Scottish news bulletin: 21st January 2009


All newspaper references refer to Scottish editions. Where there is a link to a newspaper's website, the relevant page reference is blue and underlined.


Banking enquiry: Labour and the Liberal Democrats support a proposal that would see the former bosses of HBOS and Royal Bank of Scotland (RBS) called to the Scottish Parliament as part of an enquiry into the banking crisis. Sir Fred Goodwin, formally of RBS, and Andrew Hornby, the former HBOS chief, would be required to explain their role in the crisis. (The Scotsman page 8 and page 22, The Scotsman B1, The Times page 14, The Herald page 9, The Daily Mail page 20, Daily Record page 10, The Sun page 11, Telegraph page 15)

RBS and Lloyds TSB Nationalisation: Alastair Darling faces demands from senior figures to nationalise RBS and the newly merged Lloyds group as market confidence in the banking sector continues to worsen.
RBS shares continue to fall and the Lloyds Banking group’s fell by nearly a third yesterday. (FT page 6, Guardian page 17, Telegraph page B1)

Sterling: Yesterday saw the pound slump to a seven and a half year low as it came down 3.5% against the dollar. (The Scotsman page 8, The Times page 2, The Times page 14, The Daily Mail page 16, FT page 17, Guardian page 6, Telegraph page B1,)

Retail slump: High street shops are suffering from their worst monthly sales fall in a decade and the Scottish Retail Consortium (SRC) claimed that only large sales which reduced profit margins and a steady trade in Christmas food and drink prevented the crisis from worsening. (Daily express page 17, The Sun page 11)

Scottish notes: Shadow Scots Secretary, David Mundell, will publish a Bill in the Commons to ensure that some English shops and businesses can no longer refuse to accept Scottish notes. (Daily Record page 12)

Unemployment figures: Unemployment figures released today are expected to show that more than 2million people across the UK are now out of work with over 1million of those claiming Job-seeker’s allowance. Ernst and Young Item Club, a forecasting group, has also predicted that these figures will rise to 3.4million by 2011.
(Daily Express page 33)

Job losses: 150 jobs in Glasgow will be lost after the food firm Vion who supply Marks and Spencer announced that they are making 820 job cuts throughout the UK. (The Sun page 11)

Royal Mail: The Office of Fair Trade was urged last night to reconsider how private mail companies refund Royal Mail for delivering to people’s homes. (Press and Journal page 15)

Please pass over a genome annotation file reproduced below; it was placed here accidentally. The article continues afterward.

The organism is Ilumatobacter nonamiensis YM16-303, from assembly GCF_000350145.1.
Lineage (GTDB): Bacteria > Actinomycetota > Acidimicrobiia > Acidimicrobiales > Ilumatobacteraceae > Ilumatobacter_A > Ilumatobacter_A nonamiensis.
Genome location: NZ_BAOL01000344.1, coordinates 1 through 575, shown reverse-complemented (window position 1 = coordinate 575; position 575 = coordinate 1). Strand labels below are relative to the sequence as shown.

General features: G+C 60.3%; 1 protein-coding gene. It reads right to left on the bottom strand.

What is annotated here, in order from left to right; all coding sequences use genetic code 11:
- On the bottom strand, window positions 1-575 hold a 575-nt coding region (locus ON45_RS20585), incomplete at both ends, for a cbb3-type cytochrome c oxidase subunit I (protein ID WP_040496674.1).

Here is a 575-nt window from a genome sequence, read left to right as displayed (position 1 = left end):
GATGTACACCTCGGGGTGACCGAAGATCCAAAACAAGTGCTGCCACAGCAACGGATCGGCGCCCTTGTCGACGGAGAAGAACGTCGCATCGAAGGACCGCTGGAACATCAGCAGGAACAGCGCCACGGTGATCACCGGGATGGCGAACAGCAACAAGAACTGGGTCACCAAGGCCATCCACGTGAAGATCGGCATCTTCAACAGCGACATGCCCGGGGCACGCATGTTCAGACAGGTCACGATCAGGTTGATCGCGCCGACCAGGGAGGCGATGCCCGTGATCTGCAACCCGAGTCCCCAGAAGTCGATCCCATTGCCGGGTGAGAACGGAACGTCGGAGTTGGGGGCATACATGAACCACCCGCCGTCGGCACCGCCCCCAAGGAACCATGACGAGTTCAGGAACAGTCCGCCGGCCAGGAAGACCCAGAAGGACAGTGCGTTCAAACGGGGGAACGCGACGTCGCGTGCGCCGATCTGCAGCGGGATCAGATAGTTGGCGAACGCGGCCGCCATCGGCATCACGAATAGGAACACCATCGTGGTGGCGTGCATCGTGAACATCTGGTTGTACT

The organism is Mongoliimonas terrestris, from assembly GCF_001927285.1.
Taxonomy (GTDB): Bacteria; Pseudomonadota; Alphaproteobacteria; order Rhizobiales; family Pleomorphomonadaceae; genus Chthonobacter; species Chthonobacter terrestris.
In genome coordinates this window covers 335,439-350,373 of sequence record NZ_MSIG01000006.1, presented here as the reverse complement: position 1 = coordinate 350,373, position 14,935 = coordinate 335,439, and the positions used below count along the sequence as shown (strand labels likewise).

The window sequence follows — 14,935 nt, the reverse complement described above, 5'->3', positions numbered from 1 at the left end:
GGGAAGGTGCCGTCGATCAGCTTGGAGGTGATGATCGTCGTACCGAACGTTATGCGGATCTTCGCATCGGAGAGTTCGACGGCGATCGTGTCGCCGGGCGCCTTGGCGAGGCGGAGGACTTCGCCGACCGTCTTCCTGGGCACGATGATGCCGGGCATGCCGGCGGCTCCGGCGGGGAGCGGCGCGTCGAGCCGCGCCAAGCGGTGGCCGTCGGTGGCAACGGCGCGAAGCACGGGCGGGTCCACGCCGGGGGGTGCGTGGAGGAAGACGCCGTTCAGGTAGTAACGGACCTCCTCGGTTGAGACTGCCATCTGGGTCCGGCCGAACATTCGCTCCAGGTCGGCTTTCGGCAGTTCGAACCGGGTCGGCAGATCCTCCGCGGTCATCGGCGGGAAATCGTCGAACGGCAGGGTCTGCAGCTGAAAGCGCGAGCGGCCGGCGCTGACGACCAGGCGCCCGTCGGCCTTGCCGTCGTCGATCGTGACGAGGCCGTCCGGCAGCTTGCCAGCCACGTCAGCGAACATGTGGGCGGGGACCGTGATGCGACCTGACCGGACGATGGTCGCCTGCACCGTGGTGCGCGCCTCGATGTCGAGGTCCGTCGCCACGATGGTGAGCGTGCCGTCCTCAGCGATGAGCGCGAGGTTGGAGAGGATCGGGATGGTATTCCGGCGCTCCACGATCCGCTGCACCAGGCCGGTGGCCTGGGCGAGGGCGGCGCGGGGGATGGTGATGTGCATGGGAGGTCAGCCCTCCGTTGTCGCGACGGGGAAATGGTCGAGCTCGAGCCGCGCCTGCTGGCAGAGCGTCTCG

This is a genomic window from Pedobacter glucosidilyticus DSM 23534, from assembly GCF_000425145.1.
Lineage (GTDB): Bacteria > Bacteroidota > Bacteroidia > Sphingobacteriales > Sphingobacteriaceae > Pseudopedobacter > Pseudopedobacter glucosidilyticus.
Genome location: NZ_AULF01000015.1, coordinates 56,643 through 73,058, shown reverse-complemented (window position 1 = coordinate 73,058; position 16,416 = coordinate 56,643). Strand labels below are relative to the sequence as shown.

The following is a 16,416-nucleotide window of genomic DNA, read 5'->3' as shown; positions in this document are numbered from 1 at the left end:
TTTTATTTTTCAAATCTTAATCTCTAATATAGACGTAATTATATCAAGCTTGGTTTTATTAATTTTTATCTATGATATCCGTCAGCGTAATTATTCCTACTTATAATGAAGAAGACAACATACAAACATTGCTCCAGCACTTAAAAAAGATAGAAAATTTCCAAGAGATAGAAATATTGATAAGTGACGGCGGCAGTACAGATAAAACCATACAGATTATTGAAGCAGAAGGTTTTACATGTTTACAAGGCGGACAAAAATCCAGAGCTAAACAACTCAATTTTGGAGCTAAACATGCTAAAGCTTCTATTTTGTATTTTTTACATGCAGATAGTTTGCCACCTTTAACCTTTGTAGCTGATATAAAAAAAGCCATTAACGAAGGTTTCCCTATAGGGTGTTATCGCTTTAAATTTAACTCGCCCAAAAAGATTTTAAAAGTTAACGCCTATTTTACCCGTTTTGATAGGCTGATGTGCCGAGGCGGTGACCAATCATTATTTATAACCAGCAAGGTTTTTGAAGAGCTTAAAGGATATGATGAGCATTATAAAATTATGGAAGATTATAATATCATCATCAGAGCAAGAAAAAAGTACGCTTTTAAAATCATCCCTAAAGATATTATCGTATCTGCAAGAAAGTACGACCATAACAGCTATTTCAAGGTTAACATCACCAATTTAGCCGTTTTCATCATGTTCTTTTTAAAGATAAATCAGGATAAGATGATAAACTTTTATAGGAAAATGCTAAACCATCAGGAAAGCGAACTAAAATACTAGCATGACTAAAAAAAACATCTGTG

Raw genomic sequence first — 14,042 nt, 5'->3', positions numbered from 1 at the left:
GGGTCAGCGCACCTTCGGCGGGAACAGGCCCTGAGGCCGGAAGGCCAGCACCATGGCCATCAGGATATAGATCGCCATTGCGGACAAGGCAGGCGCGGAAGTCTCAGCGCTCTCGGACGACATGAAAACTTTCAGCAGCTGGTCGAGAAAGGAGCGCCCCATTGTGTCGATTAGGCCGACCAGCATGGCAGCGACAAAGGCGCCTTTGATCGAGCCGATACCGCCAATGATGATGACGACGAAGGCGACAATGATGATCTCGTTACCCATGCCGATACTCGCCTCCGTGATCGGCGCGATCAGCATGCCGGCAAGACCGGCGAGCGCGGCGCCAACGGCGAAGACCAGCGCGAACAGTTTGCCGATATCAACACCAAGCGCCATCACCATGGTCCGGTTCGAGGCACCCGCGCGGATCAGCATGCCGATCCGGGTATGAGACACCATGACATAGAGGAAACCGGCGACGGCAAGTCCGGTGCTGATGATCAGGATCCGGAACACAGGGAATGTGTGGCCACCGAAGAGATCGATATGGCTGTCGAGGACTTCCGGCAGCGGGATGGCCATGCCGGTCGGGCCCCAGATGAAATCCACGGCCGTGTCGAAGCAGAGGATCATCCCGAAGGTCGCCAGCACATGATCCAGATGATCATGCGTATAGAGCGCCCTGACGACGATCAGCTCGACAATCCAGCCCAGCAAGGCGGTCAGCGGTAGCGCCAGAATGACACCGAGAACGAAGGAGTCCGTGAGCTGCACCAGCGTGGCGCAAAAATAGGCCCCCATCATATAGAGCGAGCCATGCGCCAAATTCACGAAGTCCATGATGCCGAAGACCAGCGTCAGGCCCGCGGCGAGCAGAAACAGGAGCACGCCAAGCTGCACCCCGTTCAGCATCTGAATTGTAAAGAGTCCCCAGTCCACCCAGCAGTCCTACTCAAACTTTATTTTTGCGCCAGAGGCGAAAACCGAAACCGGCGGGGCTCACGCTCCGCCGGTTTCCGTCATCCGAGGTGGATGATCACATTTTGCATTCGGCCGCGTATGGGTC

'Double jeopardy' rule: A rule in Scots law that prevents an acquitted person from being re-tried, even if new evidence comes to light, will be reviewed. The Scottish Law Commission is to publish a discussion paper on whether the ‘double jeopardy’ rule should be scrapped or amended. (The Scotsman page 9, The Herald page 12, Daily Express page 26, Press and Journal page 14)

Hate crime proposal: Raymond McMenamin of the Law Society told MSPs yesterday that a proposal to extend the legislation around hate crime to cover crimes against gay and disabled people was unnecessary as existing legislation already encompassed these groups. (The Herald page 8, The Daily Mail page 17, Daily Express page 26)

Local Government

Edinburgh developments: Edinburgh Council have been accused of approving ‘sub-standard’ building developments by the Architectural Heritage Society of Scotland (AHSS) in a rush to secure economic development. The results of developments such as Haymarket and Caltongate have already triggered a UNESCO investigation into the city’s world heritage status. (The Scotsman page 16)


Extra children's specialists pledge: Health Secretary, Nicola Sturgeon, yesterday pledged extra specialist staff for the care of children and assured the public that existing specialist services for children and young people would also be maintained. (The Scotsman page 11, The Herald page 10)


Glasgow school cuts: Glasgow City Council announced plans to close 25 nursery and primary schools in order to make savings of £3.7m per year. The council have assured almost 100 teaching staff under threat that compulsory redundancies would not be made, but rather some staff cuts would come via voluntary severance or early retirement schemes. (The Herald page 8)


US President: Barack Obama was yesterday sworn in as the 44 th President of the United States at his inauguration in Washington DC. (The Scotsman page 1, Ross Lydall in The Scotsman, Ella Hickson in The Scotsman, The Times page 1, Gerard Baker in The Times, The Times page 4 and page 5, The Herald page 1, page 2, page 3, Alf Young in The Herald, The Daily Mail page 1, page 2, page 3, Daily Record page 1-5, Daily Express page 1-11, Daily Mirror pages 1-9, FT page 1, Guardian page 1, Press and Journal page 1, Courier page 1, Daily Telegraph page 1)

Scottish Budget Bill: MSPs on Holyrood’s Finance Committee yesterday approved the second stage of the £33bn budget. The process will continue on January 28 when the next major debate will take place in parliament. (The Herald page 8, Press and Journal page 9)

Reform Scotland is an independent, non-party think tank that aims to set out a better way to deliver increased economic prosperity and more effective public services based on the traditional Scottish principles of limited government, diversity and personal responsibility.


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